Zero fret adjustable nut

Discussion in 'Other Guitars' started by Robert Morris, Oct 13, 2019.

  1. Robert Morris

    Robert Morris Member

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    Just wanted some opinions on these adjustable nuts. I bought a Les Paul junior that should be here Thursday that has one. Seems like it would be a good idea to be able to adjust the nut height rather than having to cut a new one. I see a lot of people replace them with bone. The junior is a 2015 in yellow with all the case candy and ohsc. All stock except for Grover tuners (orig G-Force system included). It seems like people don’t like these juniors, but for $660. Shipped I couldn’t resist. I’ll post pics when it arrives. Thanks
     
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  2. GrumpyOldDBA

    GrumpyOldDBA Well-Known Member

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    I am a huge fan of this technology. I have 3 gibsons 1 sg standard hp and two lp studio hp models.

    The very early hp models used a brass zero fret but that was quickly replaced by titanium. If yours come with brass gibson will replace free.

    I wont buy a gibson that doesnt have one but hate the robotuners!

    930F6E50-CAF6-4654-B91C-02F66C309724.jpeg
     
  3. GrumpyOldDBA

    GrumpyOldDBA Well-Known Member

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    Heres a pic of my lp studio hp tribute with the zero fret ...

    C25C03BD-EC52-4425-B201-1B70A425C055.jpeg
     
  4. Didds

    Didds Well-Known Member

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    I think its amazing. If your nut height is bad you can just raise or lower it meaning even idiots like myself can do it without having to take the guitar to a luthier. That being said, I know the looks of it aren't exactly everyones cup of tea. I happen to love the way the brass one on my 2015 Standard looks
     
  5. papagayo

    papagayo Well-Known Member

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    Adjustable nut is great, I use this TUSQ on my 2015 SG, awesome

    [​IMG]
     
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  6. donepearce

    donepearce Well-Known Member

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    Just have an actual zero fret, the same as all the others. That way you don't have to worry about height - it just gets levelled exactly the same as every other fret. The nut can then do the simple job of string spacing. That is what I did with my custom Tele.
     
  7. Col Mustard

    Col Mustard Well-Known Member

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    First of all, the Les Paul Junior is a classic design that has lots of fans, and that always
    has had lots of fans. That's why they are still making them... people buy them and play
    some awesome music on them. Congratulations on making an excellent choice of guitar.

    Gibson's original idea for the design was an "entry level" guitar that would get new
    players hooked on Gibson and they would buy a full blown Les Paul later, for bigger money.

    This marketeering strategy worked, and Gibson fans are mostly loyal. But lots of excellent
    guitar players decided that the simplicity of the "entry level" guitar made a lot of sense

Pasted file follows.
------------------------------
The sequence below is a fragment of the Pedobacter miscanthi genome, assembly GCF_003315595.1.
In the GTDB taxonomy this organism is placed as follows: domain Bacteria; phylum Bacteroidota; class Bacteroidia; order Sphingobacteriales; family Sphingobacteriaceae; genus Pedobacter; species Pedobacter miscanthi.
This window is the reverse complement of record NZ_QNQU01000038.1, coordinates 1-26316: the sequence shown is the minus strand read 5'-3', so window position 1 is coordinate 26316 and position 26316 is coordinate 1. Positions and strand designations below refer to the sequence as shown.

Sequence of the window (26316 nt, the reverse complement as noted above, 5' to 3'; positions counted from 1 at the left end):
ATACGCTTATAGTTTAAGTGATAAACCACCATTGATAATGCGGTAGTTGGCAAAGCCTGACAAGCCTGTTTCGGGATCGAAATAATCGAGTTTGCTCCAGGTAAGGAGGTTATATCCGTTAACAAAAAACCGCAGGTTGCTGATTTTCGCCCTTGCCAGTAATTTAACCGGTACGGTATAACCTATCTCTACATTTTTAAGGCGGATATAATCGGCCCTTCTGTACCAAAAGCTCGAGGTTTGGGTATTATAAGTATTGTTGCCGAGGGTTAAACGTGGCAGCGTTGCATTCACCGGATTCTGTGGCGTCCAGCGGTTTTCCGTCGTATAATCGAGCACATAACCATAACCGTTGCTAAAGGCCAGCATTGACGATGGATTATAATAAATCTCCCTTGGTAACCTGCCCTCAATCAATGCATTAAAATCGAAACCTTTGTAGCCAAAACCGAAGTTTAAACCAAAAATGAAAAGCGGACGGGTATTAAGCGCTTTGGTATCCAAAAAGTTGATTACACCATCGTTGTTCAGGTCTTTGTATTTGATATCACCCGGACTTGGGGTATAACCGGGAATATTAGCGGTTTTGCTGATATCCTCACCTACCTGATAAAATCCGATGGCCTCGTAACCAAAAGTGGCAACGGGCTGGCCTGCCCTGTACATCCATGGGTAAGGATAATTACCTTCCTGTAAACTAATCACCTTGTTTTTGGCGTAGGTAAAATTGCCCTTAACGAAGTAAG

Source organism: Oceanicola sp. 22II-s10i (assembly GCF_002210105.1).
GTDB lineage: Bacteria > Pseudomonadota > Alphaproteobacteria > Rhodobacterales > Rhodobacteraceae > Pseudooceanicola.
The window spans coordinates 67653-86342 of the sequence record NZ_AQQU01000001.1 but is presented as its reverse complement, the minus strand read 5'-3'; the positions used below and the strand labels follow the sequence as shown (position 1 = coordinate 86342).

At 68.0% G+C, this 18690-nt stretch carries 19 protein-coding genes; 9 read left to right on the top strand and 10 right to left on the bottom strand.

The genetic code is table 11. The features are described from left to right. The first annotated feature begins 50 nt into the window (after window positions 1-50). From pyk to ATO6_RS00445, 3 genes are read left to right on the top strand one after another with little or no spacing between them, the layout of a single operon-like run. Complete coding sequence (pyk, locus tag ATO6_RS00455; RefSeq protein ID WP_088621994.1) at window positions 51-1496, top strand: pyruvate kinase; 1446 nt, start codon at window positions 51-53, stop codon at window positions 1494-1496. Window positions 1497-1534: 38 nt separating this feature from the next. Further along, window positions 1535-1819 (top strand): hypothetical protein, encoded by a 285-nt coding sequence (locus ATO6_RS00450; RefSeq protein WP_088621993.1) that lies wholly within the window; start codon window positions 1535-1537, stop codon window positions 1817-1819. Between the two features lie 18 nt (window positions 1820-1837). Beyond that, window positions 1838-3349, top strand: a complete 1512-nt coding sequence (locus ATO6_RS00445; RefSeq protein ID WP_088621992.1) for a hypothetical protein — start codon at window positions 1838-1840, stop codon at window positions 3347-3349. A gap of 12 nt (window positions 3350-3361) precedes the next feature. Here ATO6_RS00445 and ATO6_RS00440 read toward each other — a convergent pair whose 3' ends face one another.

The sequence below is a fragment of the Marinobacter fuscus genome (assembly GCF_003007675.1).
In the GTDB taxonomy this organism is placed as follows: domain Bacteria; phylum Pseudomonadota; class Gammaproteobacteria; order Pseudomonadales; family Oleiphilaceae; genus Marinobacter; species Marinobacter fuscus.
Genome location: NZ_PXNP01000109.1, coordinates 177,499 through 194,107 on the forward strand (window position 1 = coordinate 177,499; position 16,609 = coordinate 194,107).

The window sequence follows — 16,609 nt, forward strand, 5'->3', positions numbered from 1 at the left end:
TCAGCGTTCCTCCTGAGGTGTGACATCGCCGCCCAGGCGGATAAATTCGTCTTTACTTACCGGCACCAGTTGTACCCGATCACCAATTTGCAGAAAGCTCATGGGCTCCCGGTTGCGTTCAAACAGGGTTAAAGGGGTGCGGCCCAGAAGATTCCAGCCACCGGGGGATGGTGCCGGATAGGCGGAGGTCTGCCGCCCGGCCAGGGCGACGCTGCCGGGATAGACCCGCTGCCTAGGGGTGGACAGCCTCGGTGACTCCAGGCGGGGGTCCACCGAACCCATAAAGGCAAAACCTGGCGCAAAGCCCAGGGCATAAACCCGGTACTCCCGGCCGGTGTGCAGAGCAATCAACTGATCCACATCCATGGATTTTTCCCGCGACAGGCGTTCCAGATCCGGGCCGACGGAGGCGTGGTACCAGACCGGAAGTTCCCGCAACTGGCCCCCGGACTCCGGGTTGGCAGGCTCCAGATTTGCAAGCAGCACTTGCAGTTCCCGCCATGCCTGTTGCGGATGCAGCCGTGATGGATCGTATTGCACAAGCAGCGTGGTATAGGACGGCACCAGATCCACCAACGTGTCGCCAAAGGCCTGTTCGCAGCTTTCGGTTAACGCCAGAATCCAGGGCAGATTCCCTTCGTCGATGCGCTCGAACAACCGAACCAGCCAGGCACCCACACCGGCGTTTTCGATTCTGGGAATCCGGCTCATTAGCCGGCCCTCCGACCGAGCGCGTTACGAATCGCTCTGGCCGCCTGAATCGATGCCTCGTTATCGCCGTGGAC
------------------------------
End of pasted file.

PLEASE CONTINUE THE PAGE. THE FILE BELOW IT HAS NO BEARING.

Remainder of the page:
...keep it simple, stupid... Play that with a punk vibe... repeat PRN...

    The LP Junior is the opposite of the guitar that has too many options and features
    to be practical. Kind of like the Fender Precision Bass. Years ago
    simple guitars and basses were dissed as "one trick ponies" by the bells and whistles
    crowd. But now, with all of the modeling features available to the player, and with all the
    improvements in the modeling technology, the simple guitar or bass comes into its own
    and gives up very little. Stomp a pedal and add new dimensions to your tone. *grins

    The Gibson 2015 guitar fiasco came about because they were too arrogant to offer
    their cool innovations as options. They were like, Love it or Shove it.
    They made the 2015s with a slightly wider fingerboard
    and the zero fret nut, and the robot tuners. AND the 2015 price increase, which absolutely
    killed them. So the 2015 models were roundly rejected by players on many fora, and
    for mostly bogus reasons, driven by the closed minds of the most outspoken OPs.

    Me, I thought the wider neck was interesting (it was a very small increase, which actually
    works very well)... and I've always been intrigued by the robot tuner concept, although
    not intrigued enough to buy one. AND I thought the zero fret nut was a great idea, and
    an excellent innovation. Gibson's mistake with these was to make the stock part out of
    brass, which was too soft to stand up to rock an roll. So they wore out too quickly and
    acquired a bad reputation. Gibson ate crow, and came up with a replacement part made
    of titanium which works great, and they offered these to anyone who had purchased one
    of the 2015s new. By the time they got their act together on this, replacement nuts had
    been developed by tusq (as shown above) and players had begun taking their Gibsons
    to Luthiers, who usually prefer to work with bone. And for good reasons.

    So the buyer of a 2015 Gibson now has a lot of choices for improving their guitars.
    Buy one on the used market, and that unplugs the PRICE INCREASE...
    Get a tusq nut and it's easy to install and you get all the advantages and none of the
    drawbacks... cool. The zero fret arrangement has a lot of advantages.
    If you have a decent set of tuners to replace the durn robot and you got your '15
    for a decent price, you are gold IMHO.
     
  8. papagayo

    papagayo Well-Known Member

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    [​IMG]
     

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